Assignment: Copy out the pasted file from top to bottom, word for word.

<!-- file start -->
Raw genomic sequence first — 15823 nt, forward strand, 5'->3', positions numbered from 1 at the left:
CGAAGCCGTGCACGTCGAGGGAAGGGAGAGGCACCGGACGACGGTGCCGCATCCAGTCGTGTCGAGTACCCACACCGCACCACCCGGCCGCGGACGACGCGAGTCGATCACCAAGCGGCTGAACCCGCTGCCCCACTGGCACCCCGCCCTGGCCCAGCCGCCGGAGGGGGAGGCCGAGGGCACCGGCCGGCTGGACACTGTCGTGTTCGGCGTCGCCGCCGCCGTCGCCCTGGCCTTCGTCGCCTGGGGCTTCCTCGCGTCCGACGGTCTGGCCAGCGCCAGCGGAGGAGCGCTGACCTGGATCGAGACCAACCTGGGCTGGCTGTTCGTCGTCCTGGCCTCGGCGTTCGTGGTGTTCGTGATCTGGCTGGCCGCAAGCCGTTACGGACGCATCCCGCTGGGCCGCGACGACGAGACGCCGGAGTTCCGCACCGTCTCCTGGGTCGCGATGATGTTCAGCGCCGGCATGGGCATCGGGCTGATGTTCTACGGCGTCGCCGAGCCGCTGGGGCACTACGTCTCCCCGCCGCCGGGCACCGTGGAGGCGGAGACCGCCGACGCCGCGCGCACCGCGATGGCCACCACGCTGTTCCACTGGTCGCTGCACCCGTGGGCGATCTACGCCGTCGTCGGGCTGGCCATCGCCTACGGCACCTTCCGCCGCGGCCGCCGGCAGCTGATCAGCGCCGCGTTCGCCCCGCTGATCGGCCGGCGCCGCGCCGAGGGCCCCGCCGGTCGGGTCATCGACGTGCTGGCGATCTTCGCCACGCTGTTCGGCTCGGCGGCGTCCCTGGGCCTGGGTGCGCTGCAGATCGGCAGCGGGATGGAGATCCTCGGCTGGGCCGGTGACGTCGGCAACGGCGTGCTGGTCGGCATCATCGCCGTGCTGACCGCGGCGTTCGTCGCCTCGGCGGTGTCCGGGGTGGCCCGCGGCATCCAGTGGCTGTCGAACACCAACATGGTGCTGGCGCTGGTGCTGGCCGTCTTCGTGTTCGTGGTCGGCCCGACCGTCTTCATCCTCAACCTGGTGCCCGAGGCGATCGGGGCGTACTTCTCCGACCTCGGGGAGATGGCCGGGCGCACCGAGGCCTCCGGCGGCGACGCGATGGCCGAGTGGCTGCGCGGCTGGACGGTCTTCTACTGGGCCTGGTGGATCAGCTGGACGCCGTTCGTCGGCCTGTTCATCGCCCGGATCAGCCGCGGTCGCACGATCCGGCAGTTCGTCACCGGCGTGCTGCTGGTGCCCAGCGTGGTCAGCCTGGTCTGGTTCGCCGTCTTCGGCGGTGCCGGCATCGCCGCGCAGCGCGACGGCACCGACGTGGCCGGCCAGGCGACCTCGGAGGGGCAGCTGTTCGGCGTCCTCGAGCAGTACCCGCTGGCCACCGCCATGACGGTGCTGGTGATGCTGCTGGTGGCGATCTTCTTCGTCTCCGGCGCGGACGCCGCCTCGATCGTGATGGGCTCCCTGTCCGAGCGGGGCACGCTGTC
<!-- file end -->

Raw genomic sequence first — 15823 nt, forward strand, 5'->3', positions numbered from 1 at the left:
CGAAGCCGTGCACGTCGAGGGAAGGGAGAGGCACCGGACGACGGTGCCGCATCCAGTCGTGTCGAGTACCCACACCGCACCACCCGGCCGCGGACGACGCGAGTCGATCACCAAGCGGCTGAACCCGCTGCCCCACTGGCACCCCGCCCTGGCCCAGCCGCCGGAGGGGGAGGCCGAGGGCACCGGCCGGCTGGACACTGTCGTGTTCGGCGTCGCCGCCGCCGTCGCCCTGGCCTTCGTCGCCTGGGGCTTCCTCGCGTCCGACGGTCTGGCCAGCGCCAGCGGAGGAGCGCTGACCTGGATCGAGACCAACCTGGGCTGGCTGTTCGTCGTCCTGGCCTCGGCGTTCGTGGTGTTCGTGATCTGGCTGGCCGCAAGCCGTTACGGACGCATCCCGCTGGGCCGCGACGACGAGACGCCGGAGTTCCGCACCGTCTCCTGGGTCGCGATGATGTTCAGCGCCGGCATGGGCATCGGGCTGATGTTCTACGGCGTCGCCGAGCCGCTGGGGCACTACGTCTCCCCGCCGCCGGGCACCGTGGAGGCGGAGACCGCCGACGCCGCGCGCACCGCGATGGCCACCACGCTGTTCCACTGGTCGCTGCACCCGTGGGCGATCTACGCCGTCGTCGGGCTGGCCATCGCCTACGGCACCTTCCGCCGCGGCCGCCGGCAGCTGATCAGCGCCGCGTTCGCCCCGCTGATCGGCCGGCGCCGCGCCGAGGGCCCCGCCGGTCGGGTCATCGACGTGCTGGCGATCTTCGCCACGCTGTTCGGCTCGGCGGCGTCCCTGGGCCTGGGTGCGCTGCAGATCGGCAGCGGGATGGAGATCCTCGGCTGGGCCGGTGACGTCGGCAACGGCGTGCTGGTCGGCATCATCGCCGTGCTGACCGCGGCGTTCGTCGCCTCGGCGGTGTCCGGGGTGGCCCGCGGCATCCAGTGGCTGTCGAACACCAACATGGTGCTGGCGCTGGTGCTGGCCGTCTTCGTGTTCGTGGTCGGCCCGACCGTCTTCATCCTCAACCTGGTGCCCGAGGCGATCGGGGCGTACTTCTCCGACCTCGGGGAGATGGCCGGGCGCACCGAGGCCTCCGGCGGCGACGCGATGGCCGAGTGGCTGCGCGGCTGGACGGTCTTCTACTGGGCCTGGTGGATCAGCTGGACGCCGTTCGTCGGCCTGTTCATCGCCCGGATCAGCCGCGGTCGCACGATCCGGCAGTTCGTCACCGGCGTGCTGCTGGTGCCCAGCGTGGTCAGCCTGGTCTGGTTCGCCGTCTTCGGCGGTGCCGGCATCGCCGCGCAGCGCGACGGCACCGACGTGGCCGGCCAGGCGACCTCGGAGGGGCAGCTGTTCGGCGTCCTCGAGCAGTACCCGCTGGCCACCGCCATGACGGTGCTGGTGATGCTGCTGGTGGCGATCTTCTTCGTCTCCGGCGCGGACGCCGCCTCGATCGTGATGGGCTCCCTGTCCGAGCGGGGCACGCTGTC